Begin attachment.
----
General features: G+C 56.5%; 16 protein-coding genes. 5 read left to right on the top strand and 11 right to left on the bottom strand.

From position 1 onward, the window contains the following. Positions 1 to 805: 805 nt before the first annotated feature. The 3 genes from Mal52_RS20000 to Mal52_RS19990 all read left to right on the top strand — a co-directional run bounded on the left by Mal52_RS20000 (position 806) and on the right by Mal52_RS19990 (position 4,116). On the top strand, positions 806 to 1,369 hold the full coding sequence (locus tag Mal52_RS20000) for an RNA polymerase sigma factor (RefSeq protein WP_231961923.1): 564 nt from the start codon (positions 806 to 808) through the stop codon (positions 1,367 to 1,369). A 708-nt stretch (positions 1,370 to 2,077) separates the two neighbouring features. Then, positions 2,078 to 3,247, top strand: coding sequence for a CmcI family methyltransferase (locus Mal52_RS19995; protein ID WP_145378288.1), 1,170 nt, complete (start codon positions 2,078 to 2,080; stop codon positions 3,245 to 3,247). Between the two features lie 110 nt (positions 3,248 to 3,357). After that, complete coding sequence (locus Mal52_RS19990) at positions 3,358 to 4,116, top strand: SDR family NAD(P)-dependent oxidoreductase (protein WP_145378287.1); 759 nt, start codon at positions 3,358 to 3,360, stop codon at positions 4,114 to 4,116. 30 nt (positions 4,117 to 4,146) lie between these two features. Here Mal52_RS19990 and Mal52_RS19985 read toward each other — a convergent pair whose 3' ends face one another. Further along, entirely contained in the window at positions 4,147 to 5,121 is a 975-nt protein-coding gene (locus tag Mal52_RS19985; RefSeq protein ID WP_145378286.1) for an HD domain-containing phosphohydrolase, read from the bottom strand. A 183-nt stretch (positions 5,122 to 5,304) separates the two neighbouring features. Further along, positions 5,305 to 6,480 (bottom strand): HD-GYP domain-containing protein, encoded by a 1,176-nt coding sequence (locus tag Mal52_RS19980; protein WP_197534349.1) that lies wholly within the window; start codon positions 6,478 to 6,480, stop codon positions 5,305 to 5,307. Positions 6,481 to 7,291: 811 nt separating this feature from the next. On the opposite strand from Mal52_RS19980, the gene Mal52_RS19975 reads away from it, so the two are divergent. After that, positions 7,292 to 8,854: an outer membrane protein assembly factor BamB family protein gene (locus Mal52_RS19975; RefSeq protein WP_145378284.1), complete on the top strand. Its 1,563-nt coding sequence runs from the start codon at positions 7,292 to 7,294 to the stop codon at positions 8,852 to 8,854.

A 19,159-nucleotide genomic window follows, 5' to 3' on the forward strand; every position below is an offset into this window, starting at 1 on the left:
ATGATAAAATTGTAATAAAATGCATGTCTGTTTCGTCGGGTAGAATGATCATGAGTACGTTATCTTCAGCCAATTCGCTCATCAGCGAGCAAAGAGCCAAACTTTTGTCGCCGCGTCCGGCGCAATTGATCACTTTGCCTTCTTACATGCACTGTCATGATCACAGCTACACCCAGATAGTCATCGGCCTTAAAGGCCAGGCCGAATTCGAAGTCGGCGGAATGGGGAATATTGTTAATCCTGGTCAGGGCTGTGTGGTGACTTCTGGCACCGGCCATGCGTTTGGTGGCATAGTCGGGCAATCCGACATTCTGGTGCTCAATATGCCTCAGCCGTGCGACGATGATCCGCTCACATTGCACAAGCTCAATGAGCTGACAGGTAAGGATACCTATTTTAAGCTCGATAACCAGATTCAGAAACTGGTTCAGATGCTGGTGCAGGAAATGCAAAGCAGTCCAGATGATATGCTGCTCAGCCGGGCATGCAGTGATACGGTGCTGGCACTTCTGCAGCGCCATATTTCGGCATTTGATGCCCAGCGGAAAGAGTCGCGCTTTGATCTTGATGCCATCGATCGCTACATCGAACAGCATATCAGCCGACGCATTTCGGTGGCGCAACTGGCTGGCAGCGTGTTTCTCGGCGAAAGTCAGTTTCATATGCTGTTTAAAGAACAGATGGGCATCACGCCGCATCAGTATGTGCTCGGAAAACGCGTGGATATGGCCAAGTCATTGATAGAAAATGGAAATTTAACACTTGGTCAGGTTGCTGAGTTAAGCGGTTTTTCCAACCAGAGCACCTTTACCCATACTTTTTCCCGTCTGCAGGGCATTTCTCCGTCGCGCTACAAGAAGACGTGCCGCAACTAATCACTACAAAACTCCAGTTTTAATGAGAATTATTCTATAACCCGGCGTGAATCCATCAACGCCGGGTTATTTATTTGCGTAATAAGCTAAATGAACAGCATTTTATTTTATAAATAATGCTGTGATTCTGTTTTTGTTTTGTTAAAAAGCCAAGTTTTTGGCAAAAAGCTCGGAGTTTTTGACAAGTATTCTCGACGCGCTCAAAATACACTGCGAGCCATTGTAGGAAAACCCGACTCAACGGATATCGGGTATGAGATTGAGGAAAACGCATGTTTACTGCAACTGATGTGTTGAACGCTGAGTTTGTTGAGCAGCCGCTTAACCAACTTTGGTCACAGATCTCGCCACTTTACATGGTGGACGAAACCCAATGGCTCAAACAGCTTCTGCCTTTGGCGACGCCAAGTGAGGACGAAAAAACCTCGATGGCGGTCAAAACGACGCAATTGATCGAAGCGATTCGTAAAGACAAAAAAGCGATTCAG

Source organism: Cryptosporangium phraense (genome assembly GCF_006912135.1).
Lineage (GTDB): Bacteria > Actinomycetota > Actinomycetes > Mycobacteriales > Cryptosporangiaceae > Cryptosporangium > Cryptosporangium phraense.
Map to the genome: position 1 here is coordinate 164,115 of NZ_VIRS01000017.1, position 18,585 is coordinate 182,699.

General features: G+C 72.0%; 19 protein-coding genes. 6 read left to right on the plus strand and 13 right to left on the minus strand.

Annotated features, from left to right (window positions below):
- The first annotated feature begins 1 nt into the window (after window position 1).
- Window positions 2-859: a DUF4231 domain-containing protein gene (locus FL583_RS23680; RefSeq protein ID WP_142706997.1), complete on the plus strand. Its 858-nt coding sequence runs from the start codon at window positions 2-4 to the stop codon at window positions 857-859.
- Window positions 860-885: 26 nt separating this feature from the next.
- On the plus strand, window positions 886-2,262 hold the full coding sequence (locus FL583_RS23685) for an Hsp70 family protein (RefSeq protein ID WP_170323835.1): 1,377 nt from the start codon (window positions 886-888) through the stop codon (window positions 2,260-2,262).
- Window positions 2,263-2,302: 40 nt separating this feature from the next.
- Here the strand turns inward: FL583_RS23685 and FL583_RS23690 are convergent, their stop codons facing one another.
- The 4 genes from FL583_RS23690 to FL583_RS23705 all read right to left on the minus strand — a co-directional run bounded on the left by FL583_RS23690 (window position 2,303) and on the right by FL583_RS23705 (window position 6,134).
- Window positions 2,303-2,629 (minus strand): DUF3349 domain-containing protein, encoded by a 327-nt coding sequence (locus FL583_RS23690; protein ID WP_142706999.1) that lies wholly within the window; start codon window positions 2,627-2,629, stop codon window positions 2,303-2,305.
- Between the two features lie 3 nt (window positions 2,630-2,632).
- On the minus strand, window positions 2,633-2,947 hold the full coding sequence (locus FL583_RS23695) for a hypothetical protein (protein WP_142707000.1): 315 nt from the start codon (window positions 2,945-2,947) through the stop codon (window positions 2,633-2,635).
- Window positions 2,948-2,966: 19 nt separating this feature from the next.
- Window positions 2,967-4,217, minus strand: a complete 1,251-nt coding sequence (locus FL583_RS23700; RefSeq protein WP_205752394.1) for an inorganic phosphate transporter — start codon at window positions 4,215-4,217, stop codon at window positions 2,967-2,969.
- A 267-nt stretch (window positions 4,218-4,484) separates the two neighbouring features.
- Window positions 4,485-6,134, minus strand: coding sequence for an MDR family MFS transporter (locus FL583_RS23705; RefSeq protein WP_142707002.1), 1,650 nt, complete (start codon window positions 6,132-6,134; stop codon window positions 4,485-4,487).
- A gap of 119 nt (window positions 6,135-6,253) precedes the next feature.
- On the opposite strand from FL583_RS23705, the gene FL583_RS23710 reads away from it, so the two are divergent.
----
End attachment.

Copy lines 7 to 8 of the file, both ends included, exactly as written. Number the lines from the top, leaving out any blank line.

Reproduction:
Map to the genome: position 1 here is coordinate 164,115 of NZ_VIRS01000017.1, position 18,585 is coordinate 182,699.

General features: G+C 72.0%; 19 protein-coding genes. 6 read left to right on the plus strand and 13 right to left on the minus strand.